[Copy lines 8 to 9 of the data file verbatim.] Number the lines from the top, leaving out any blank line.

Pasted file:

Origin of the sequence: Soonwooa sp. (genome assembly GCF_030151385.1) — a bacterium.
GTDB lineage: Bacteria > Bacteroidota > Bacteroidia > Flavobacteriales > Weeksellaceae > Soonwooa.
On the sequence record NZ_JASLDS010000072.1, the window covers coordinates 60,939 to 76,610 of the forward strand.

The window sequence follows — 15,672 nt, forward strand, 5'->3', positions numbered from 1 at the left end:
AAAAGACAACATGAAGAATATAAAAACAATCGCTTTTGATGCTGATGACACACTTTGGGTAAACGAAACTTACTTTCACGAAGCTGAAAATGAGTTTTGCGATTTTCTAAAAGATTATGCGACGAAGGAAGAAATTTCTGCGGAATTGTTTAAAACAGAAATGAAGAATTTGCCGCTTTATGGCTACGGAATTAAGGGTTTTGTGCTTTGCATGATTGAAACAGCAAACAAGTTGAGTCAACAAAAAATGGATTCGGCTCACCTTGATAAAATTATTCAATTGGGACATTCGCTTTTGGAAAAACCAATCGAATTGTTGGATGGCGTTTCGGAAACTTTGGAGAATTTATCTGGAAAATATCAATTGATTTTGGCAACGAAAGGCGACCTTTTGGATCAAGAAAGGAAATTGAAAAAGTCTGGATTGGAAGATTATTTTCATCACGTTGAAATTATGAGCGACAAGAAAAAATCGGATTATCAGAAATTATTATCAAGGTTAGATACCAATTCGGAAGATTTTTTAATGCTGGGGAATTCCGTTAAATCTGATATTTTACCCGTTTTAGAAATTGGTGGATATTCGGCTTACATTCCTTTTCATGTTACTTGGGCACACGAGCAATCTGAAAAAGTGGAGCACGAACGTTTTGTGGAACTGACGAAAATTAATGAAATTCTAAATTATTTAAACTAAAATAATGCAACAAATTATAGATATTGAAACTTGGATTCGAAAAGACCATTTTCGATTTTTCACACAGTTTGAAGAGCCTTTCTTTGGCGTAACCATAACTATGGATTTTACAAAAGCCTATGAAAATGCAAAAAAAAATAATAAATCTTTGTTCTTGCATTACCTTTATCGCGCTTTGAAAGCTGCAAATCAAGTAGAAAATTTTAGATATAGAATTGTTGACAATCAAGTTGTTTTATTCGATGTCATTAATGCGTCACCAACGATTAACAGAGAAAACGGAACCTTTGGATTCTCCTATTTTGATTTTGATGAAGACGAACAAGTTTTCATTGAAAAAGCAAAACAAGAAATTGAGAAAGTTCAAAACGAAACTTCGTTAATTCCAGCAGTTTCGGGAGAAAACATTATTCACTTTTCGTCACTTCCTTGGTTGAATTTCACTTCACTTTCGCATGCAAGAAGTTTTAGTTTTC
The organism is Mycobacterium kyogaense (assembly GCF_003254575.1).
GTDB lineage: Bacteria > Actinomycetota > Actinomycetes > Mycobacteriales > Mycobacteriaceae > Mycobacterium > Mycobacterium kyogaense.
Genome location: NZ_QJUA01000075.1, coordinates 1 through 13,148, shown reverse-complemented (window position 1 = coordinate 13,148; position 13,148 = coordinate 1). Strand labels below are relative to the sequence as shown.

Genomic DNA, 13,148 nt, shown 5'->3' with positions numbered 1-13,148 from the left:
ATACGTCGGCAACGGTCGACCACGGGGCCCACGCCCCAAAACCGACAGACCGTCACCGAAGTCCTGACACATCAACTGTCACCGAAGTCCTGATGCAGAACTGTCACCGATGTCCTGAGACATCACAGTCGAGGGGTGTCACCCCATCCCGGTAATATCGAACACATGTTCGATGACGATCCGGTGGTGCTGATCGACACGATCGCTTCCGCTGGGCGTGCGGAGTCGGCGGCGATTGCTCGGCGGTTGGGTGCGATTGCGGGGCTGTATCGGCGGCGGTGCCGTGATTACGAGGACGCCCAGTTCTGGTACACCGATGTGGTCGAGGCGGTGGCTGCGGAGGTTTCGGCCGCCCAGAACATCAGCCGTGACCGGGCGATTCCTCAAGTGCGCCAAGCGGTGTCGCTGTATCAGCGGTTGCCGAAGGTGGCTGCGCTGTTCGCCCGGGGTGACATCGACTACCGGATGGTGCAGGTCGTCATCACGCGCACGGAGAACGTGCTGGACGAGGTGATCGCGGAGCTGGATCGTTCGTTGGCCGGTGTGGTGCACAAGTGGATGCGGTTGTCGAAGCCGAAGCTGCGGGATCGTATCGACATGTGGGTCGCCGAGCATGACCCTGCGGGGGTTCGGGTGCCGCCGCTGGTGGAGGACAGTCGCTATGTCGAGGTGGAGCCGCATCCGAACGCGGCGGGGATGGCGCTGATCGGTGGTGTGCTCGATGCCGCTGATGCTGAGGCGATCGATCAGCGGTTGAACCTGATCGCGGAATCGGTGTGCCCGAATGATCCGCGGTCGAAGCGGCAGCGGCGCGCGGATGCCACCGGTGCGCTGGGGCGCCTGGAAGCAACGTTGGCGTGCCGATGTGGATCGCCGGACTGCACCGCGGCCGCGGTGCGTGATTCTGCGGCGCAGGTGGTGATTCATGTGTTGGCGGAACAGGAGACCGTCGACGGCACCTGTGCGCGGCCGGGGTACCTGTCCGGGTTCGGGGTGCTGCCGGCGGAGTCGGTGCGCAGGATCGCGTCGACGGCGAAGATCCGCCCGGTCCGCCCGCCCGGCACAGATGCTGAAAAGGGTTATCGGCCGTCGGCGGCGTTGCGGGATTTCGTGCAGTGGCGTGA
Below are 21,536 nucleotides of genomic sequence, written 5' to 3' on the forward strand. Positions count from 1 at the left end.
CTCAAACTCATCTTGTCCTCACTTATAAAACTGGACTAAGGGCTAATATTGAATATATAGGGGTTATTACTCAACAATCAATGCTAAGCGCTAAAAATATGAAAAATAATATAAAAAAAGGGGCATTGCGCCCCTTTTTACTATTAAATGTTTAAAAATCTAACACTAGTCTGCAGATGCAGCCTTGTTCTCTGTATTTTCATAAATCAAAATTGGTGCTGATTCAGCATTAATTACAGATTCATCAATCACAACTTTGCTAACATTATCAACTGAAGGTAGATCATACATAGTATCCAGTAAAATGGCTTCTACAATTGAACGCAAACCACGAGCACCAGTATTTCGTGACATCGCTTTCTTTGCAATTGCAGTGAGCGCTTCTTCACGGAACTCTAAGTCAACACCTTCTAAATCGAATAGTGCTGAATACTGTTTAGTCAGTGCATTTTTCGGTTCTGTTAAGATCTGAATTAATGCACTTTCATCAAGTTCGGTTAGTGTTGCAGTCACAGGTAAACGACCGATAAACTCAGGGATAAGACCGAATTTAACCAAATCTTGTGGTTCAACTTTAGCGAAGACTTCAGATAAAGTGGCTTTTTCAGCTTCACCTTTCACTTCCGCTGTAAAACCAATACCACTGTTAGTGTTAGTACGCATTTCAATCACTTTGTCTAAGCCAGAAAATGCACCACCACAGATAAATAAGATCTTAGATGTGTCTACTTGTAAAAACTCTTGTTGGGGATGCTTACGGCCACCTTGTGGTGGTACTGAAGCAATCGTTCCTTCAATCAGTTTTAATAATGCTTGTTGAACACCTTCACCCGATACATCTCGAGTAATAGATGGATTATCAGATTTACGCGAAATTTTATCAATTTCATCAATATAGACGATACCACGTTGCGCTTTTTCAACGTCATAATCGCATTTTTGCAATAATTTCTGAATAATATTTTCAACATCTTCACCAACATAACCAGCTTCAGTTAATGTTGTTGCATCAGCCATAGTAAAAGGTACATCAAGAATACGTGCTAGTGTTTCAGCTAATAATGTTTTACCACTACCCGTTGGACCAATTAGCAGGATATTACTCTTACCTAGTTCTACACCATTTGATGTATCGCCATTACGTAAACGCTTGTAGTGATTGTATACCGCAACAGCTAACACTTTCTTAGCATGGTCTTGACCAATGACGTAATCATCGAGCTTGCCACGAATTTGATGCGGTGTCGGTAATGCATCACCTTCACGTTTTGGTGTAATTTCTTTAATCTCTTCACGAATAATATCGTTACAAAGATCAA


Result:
Genome location: NZ_QJUA01000075.1, coordinates 1 through 13,148, shown reverse-complemented (window position 1 = coordinate 13,148; position 13,148 = coordinate 1). Strand labels below are relative to the sequence as shown.

Genomic DNA, 13,148 nt, shown 5'->3' with positions numbered 1-13,148 from the left: